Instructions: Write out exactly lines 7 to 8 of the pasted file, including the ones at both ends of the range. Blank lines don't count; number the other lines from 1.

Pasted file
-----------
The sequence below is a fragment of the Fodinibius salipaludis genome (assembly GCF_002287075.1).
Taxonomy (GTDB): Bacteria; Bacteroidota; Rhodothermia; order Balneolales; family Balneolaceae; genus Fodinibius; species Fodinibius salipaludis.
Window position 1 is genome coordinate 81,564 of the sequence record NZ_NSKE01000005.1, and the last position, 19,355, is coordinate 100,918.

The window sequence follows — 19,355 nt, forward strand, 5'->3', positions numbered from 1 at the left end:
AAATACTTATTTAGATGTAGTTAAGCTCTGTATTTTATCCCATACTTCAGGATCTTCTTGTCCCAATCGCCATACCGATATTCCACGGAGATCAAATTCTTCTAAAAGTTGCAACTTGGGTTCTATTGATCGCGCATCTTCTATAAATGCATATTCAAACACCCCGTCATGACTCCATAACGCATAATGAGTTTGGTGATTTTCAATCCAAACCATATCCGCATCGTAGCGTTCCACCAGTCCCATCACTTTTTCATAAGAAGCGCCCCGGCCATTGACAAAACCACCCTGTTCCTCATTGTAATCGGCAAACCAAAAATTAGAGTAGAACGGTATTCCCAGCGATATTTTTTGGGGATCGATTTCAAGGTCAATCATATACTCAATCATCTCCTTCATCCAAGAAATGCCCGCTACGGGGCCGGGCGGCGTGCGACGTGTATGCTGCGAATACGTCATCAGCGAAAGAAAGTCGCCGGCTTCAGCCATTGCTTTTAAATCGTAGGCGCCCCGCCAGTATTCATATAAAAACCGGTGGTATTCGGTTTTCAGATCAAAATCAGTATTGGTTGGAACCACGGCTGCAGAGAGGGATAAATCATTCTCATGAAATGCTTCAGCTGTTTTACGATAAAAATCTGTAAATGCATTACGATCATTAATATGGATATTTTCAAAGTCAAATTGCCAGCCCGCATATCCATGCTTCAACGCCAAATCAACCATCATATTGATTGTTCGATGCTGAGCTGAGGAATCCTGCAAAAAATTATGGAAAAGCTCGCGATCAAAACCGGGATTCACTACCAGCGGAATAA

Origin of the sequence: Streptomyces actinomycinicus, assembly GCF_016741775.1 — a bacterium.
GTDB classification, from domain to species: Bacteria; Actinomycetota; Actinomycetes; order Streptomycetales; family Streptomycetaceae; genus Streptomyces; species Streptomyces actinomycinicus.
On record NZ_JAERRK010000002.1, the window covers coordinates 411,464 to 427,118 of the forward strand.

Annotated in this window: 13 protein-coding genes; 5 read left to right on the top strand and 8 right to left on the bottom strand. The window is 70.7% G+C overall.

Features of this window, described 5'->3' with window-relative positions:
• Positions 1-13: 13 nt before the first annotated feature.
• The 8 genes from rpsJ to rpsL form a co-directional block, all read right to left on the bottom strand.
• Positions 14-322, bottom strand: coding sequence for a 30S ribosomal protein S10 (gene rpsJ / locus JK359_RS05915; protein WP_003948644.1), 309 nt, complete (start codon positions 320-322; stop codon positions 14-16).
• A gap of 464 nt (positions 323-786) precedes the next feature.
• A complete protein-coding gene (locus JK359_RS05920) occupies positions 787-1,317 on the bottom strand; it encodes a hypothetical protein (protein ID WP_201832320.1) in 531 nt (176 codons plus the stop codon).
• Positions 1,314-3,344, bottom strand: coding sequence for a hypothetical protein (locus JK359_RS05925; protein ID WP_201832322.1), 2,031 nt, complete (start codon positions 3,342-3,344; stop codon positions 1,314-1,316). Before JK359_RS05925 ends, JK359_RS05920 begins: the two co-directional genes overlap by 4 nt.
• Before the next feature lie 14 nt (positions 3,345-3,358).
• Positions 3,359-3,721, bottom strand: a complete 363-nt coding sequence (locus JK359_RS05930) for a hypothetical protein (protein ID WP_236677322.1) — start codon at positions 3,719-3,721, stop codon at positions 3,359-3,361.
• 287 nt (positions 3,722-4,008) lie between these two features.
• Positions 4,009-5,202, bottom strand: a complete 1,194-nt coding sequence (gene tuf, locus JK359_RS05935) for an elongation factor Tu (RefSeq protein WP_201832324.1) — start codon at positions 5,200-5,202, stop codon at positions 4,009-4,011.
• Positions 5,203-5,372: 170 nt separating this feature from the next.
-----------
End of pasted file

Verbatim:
GTDB classification, from domain to species: Bacteria; Actinomycetota; Actinomycetes; order Streptomycetales; family Streptomycetaceae; genus Streptomyces; species Streptomyces actinomycinicus.
On record NZ_JAERRK010000002.1, the window covers coordinates 411,464 to 427,118 of the forward strand.